2002 – Revit bought by Autodesk and rest of the things…..We all know well…It is dominating the Construction industry as BIM software.


from CAD to BIM is carrying many developments. In the late ’80s, due to the advancement of computer graphics, the AEC industry started to adopt 2D CAD to replace hand-drawing for creating engineering drawings.
The fundamental 2D representation of engineering information remained the same but only the tool was changed to 2D CAD software on a computer.
So, 2D CAD is like the digitization of engineering drawings.
Later on, when 3D CAD was introduced, an architect was able to use it as a design tool to express his or her design ideas directly in a virtual 3D space.
A 3D CAD model is just a combination of geometric entities such as points, lines, and faces. Unless these entities are grouped and specifically defined, the computer has no idea what the combination of these geometric entities or objects really represents in the real world.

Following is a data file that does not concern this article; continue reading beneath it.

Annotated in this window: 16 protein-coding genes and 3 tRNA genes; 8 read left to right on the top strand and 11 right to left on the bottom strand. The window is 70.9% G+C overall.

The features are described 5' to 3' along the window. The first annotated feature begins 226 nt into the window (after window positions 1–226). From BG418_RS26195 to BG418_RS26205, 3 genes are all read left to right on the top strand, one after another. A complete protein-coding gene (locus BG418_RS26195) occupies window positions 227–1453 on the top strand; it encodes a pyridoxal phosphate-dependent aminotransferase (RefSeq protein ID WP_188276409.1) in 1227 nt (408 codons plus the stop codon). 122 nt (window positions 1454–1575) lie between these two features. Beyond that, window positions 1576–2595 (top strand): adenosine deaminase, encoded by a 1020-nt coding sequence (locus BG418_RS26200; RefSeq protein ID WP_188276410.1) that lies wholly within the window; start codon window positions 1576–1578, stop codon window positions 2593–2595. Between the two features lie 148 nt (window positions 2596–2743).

But for a BIM model, is composed of the predefined object components that correspond to the real-world objects.

What we have in the CAD model

In a building, we have beams, columns, floors, windows, doors, etc. In the CAD model of the building, only geometric face or surface entities are used to construct the geometry of all these beams, columns, floors, windows, and doors.

What we have in the BIM model

In the BIM model, we actually have BIM objects(3D model elements with enriched information) in the digital model that correspond to the beam, column, floor, window, door objects in the physical world. We just use those predefined objects to develop a model in the computer. In this way, the computer can understand the components or objects the model has. So the computer can automatically calculate and report the quantities of all these elements for us. Also, we have information attached to these 3D elements.
So, a BIM model is more than the CAD and BIM is more than models.

Author Credit: Naveenkumar Nagipogu | IIIT RKV – STEM – Digital Engg & Con-Tech – BIM – Multidisciplinary Approach.